View Full Version : Pulser?
07-31-2005, 08:53 PM
Ive read alot about pulsers on tig and mig welders but i dont understand what they actually do. I would appriciate it if someone could explain this to me.
08-01-2005, 01:52 AM
That is a difficult question because it means different things with different manufacturers. The main point to understand is that welding machines that use pulse are inverters and are controlled by integrated circuits. In conventional welding the current is either AC or DC but with the new power supplies the current is anything you want it to be.
You can have a square wave alternating current as opposed to a sine wave. This will allow you to use stick electrodes that are intended to run on DC only. Because the rod is running either electrode negative or electrode positive you are in effect running DC, switching back and forth almost instantly.
Imagine you want more electrode negative or more electrode positive. That is possible by simple adjustments. You can also change the frequency that it changes from once a second to thousands of times a second.
At this point you have changed the current to the point that you have to be a combination electrical engineer and welding engineer to understand what is a useful combination. Lincoln Electric supplies a line of power supplies that can be linked to a laptop and using custom software adjusted any way you want. The software displays a graphic image of the current versus time and you change it. I talked to one Lincoln salesman who told me about one customer who changed so many things they just had to erase everything and install the original default settings again. I notice that for wire feed machines they are often "synergic" You set the wire feed, type of wire, diameter, type of gas and the unit gives you a pulse arc current most suitable. At that point of course you still don't like it so then you adjust your trim which slightly changes the characteristics. On the one I use it is expressed as 1.00 If I don't like that I can dial it up or down to say 0.89
If I want more heat I turn the wire feed up and the computer changes the current. On .045 metal core wire I can adjust from over 350 inches per minute down to 50 inches per minute. At the low setting I was able to tack weld on 1/16 thick expanded metal. With a conventional wire feed power supply such a thing is not possible using .045 hard wire never mind metal core.
02-21-2006, 03:21 PM
I would also like to hear a good explanation of pulsed TIG...
02-21-2006, 04:33 PM
Sorry - off topic - but with no messaging.....
Rubicon - were you on monster garage? Which episode?
02-22-2006, 02:36 AM
Since no one has ventured a description of pulsed TIG/MIG, I'll wade in with an amateur description of the advantages it is claimed to offer.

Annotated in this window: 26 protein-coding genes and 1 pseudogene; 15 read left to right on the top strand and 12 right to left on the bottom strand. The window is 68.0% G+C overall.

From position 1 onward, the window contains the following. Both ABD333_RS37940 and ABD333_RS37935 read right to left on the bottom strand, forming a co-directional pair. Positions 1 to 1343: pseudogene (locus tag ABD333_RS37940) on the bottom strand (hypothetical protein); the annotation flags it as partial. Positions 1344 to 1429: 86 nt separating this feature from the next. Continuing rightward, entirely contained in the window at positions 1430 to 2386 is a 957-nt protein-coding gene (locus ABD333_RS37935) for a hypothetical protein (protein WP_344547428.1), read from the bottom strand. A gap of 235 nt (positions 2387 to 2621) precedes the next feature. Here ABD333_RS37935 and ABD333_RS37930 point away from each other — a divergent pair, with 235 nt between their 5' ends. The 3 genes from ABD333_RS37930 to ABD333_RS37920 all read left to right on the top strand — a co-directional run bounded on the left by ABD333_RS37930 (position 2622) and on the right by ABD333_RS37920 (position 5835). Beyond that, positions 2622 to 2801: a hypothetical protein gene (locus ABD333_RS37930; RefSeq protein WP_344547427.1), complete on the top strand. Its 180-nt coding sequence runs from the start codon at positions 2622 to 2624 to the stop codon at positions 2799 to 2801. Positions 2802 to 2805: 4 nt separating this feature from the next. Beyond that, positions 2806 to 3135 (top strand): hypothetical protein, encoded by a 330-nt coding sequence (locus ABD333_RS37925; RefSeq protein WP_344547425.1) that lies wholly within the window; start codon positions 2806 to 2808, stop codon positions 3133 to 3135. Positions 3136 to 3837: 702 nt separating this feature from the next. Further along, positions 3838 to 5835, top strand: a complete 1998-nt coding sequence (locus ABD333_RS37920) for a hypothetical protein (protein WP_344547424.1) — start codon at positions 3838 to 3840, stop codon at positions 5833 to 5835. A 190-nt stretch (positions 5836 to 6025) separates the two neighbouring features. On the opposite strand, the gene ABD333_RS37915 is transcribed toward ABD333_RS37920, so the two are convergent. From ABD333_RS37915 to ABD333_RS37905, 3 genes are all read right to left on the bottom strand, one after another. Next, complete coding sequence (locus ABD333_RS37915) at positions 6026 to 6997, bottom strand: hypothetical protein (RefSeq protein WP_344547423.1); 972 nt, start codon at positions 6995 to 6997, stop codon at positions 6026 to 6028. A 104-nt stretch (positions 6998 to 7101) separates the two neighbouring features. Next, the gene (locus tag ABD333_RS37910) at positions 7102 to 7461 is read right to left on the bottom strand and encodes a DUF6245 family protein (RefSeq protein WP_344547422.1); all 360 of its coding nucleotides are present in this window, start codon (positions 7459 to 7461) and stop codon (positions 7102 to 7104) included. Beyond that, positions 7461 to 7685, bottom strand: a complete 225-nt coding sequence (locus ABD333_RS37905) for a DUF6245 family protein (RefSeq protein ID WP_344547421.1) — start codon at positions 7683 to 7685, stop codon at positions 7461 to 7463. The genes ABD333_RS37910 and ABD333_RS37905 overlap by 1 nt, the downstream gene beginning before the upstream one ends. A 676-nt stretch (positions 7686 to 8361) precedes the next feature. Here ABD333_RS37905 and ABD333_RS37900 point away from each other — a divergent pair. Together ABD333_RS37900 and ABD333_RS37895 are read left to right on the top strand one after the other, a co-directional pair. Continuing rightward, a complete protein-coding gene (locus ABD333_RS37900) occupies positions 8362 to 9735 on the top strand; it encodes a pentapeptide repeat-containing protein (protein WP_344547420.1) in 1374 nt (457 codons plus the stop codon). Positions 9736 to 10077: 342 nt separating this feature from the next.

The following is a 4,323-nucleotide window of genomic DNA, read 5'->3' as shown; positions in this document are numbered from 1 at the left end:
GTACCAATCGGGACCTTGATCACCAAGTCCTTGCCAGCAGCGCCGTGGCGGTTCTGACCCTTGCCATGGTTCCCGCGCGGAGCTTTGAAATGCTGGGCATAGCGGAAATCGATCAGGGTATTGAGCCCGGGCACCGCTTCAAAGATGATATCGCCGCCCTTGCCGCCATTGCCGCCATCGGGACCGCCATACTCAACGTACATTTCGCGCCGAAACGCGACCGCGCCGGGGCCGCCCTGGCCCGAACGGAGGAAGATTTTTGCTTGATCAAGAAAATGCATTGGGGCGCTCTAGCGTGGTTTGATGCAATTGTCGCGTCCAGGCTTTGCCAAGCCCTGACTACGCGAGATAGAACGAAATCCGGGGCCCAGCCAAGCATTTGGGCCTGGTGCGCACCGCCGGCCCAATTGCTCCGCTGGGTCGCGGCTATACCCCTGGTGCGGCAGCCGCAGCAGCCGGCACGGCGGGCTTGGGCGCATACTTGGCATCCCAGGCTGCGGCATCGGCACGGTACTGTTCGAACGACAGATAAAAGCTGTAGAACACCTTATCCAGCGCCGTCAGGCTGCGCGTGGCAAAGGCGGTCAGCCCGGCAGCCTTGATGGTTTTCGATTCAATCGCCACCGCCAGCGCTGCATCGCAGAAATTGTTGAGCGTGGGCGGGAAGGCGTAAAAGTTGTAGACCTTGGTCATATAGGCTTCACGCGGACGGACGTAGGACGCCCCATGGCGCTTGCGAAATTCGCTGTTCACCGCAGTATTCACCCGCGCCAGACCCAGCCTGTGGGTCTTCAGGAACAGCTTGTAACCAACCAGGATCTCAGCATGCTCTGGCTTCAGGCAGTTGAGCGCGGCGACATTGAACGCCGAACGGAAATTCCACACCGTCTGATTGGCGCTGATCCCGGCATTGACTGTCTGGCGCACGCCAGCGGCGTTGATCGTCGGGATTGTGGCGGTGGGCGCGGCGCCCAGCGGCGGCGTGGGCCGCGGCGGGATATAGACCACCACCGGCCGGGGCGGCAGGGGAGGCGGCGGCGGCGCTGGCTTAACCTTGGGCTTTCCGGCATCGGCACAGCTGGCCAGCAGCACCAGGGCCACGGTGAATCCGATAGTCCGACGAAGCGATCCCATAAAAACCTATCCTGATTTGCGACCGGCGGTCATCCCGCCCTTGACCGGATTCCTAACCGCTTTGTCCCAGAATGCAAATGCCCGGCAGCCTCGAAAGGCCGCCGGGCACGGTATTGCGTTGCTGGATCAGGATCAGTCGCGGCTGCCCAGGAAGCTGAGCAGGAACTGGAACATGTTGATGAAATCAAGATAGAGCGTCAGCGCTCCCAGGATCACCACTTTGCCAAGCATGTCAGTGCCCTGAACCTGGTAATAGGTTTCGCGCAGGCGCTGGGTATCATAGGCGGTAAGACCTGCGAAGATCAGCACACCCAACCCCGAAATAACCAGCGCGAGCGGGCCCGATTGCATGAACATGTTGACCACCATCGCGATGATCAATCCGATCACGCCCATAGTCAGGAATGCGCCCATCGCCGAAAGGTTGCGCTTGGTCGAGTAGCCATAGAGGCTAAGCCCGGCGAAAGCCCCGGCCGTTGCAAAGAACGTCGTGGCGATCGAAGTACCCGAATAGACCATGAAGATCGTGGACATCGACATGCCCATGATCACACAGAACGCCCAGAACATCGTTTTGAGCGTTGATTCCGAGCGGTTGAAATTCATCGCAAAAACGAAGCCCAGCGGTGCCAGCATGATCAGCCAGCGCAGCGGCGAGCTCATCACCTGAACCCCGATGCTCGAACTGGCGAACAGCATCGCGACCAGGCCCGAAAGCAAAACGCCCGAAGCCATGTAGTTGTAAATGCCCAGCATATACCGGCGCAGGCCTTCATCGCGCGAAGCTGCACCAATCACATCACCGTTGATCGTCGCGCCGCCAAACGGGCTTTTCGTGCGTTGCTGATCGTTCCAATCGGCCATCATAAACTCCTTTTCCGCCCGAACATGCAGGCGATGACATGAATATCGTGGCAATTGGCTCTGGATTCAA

Basically, pulsed TIG refers to a current control technique that involves switching the welding current between two (or more) current levels at a rapid, programmed rate. Such control is easily achieved in modern, microprocessor-controlled power sources. The welding current for a particular operation might switch between, say, 100 amps and 20 amps several times per second. The claimed advantage is that for certain metals, thicknesses, and orientations, welding at the constant current that gives optimal penetration, wetting out of the weld pool, etc., could result in melt-through or dripping out of the pool. The low current periods between pulses are claimed to allow some solidification of the weld pool so that melt-through or dripping out can be controlled while still achieving good penetration, wetting out, and weld pool control. I, personally, have never used pulsed technology and have no opinion of its virtues.
There is a prominent welding engineer/consultant, Ed Craig, who says that pulsed TIG/MIG is a crock and that the claimed advantages can be achieved better and more cheaply by proper setup and adjustment of weld parameters using conventional, high quality equipment. Check out his website, rather than relying on my poor paraphrase of his position(http://www.weldreality.com/default2.htm).
I hope the discussion doesn't stop here with my very minimal understanding of pulsed TIG/MIG. It would be helpful to hear the opinions and experience of an experienced user of pulsed technology.
02-22-2006, 04:15 PM
As AWRIGHT says, the primary advantage of Tig or Mig pulsing is in getting good fusion, while fighting gravity, when making "out-of-position" welds (vertical, overhead, horizontal).
Low frequency pulsing (1 to 20 pulses per second) of Tig can produce a weld essentially composed of overlapping spot welds (nice rippled appearance).
High frequency pulsing (300 or so pps) in Mig can allow out of position (pulsed) spray transfer, with much better fusion and less spatter than short arc.
Low frequency pulsing can also be superimposed on top of the high frequency pulsed Mig, called "Pulse on Pulse" by Lincoln, this can produce the overlapping spot weld effect like a Tig weld.
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